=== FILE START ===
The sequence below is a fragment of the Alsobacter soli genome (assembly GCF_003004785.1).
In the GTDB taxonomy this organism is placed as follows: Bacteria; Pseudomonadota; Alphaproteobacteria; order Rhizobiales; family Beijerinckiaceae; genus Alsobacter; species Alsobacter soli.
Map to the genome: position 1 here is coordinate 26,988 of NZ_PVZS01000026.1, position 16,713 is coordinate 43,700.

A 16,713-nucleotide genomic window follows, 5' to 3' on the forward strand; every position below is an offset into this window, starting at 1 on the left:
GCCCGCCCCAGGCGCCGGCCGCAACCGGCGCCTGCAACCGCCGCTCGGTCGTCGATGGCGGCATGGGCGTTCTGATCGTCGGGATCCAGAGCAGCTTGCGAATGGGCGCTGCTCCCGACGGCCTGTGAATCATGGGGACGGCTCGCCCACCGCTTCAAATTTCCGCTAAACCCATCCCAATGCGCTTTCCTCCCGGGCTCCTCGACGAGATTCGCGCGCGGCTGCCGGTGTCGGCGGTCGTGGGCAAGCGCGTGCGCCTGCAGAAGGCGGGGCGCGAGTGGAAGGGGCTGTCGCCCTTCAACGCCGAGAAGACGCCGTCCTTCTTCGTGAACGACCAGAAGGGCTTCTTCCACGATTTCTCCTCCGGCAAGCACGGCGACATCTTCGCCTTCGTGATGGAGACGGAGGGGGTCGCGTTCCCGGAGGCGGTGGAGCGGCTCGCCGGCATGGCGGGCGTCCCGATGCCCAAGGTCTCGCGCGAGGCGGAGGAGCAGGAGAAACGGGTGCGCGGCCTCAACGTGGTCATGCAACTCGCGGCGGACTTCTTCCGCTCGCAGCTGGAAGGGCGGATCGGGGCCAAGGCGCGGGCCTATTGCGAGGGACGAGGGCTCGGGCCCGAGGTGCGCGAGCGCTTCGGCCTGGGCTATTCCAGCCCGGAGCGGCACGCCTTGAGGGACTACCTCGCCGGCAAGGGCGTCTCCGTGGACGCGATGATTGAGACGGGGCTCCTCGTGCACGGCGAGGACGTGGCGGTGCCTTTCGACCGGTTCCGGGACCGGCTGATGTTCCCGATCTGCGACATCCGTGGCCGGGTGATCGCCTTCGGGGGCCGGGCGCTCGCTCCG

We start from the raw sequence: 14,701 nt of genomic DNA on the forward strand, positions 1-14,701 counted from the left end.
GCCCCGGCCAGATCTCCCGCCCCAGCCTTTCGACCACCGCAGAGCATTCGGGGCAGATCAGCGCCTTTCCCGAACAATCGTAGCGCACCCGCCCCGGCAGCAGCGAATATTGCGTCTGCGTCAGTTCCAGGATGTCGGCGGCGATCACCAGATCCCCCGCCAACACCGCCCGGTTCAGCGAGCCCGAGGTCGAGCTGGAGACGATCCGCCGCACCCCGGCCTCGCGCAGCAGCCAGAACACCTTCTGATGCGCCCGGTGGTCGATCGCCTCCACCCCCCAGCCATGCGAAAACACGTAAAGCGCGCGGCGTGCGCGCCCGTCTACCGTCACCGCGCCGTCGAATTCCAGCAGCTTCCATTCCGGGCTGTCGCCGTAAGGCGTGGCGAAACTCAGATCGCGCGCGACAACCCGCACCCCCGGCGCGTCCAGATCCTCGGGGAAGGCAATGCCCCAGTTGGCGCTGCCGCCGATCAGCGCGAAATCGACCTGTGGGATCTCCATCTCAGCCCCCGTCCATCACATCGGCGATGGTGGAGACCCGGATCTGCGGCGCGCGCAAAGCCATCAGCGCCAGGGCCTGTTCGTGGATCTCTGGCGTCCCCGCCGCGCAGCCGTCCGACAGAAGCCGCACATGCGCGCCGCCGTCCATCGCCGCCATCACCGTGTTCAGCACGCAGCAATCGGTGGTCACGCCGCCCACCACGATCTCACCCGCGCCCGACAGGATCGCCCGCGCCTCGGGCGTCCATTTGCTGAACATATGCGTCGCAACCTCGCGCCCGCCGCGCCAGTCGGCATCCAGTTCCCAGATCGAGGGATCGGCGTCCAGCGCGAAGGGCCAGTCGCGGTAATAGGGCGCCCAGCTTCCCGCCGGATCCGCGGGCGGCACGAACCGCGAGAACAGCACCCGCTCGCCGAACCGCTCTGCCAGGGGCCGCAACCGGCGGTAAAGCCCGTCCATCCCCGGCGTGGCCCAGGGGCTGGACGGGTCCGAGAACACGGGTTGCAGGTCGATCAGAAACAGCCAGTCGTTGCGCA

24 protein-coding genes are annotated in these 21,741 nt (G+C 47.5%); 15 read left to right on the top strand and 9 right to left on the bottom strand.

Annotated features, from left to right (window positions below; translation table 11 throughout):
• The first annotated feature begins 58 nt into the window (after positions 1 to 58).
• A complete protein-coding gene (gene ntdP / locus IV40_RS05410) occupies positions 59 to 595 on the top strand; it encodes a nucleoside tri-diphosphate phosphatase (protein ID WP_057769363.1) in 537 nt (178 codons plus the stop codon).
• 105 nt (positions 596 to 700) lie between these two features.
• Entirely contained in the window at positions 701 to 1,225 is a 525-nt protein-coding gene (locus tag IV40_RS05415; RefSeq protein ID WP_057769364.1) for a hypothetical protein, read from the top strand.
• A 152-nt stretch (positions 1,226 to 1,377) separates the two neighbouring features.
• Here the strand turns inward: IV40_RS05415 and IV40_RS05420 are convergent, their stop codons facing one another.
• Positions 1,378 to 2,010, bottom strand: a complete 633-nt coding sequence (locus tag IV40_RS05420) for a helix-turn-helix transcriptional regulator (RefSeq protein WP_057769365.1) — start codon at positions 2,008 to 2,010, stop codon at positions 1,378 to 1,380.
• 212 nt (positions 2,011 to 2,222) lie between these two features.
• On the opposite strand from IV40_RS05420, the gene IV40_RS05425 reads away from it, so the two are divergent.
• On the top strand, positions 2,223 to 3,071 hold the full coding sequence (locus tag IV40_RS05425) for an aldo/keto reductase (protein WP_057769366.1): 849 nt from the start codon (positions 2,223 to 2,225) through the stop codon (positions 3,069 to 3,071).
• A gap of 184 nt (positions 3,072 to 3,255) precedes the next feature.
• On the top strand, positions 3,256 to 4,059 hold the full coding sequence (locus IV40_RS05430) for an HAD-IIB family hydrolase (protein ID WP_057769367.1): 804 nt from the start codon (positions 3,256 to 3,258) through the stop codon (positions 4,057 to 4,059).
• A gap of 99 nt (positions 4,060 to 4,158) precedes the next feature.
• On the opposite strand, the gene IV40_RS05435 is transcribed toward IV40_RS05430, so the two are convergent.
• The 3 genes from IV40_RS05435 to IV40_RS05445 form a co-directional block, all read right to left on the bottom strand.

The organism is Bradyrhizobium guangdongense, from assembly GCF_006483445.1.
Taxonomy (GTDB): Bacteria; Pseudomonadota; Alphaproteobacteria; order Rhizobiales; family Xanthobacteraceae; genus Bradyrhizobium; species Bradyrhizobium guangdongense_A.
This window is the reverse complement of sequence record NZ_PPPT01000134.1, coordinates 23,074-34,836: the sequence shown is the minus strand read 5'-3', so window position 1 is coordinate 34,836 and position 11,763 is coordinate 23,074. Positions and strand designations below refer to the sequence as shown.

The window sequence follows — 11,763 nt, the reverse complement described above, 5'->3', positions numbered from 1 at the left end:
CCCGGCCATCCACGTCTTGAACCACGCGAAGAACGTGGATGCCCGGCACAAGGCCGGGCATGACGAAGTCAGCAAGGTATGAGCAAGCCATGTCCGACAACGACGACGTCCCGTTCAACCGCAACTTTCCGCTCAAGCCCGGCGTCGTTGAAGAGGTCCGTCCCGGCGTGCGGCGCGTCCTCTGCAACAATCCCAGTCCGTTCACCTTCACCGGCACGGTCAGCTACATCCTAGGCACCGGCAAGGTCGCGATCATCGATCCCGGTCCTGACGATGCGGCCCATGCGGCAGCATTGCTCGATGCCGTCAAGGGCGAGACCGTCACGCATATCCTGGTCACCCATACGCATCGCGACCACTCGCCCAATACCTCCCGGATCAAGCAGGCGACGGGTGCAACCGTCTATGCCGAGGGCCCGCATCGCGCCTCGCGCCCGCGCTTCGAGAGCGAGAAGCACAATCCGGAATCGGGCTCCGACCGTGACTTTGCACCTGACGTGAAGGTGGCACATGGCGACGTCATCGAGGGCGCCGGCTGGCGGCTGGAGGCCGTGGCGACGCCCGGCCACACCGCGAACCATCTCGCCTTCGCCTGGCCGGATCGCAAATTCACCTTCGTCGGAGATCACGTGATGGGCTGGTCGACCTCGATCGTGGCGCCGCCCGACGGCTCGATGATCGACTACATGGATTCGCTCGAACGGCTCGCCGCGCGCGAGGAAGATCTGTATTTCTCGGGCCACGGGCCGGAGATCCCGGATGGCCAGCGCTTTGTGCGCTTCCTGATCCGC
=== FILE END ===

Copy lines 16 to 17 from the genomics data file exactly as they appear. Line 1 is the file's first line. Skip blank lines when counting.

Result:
• Positions 1,378 to 2,010, bottom strand: a complete 633-nt coding sequence (locus tag IV40_RS05420) for a helix-turn-helix transcriptional regulator (RefSeq protein WP_057769365.1) — start codon at positions 2,008 to 2,010, stop codon at positions 1,378 to 1,380.
• 212 nt (positions 2,011 to 2,222) lie between these two features.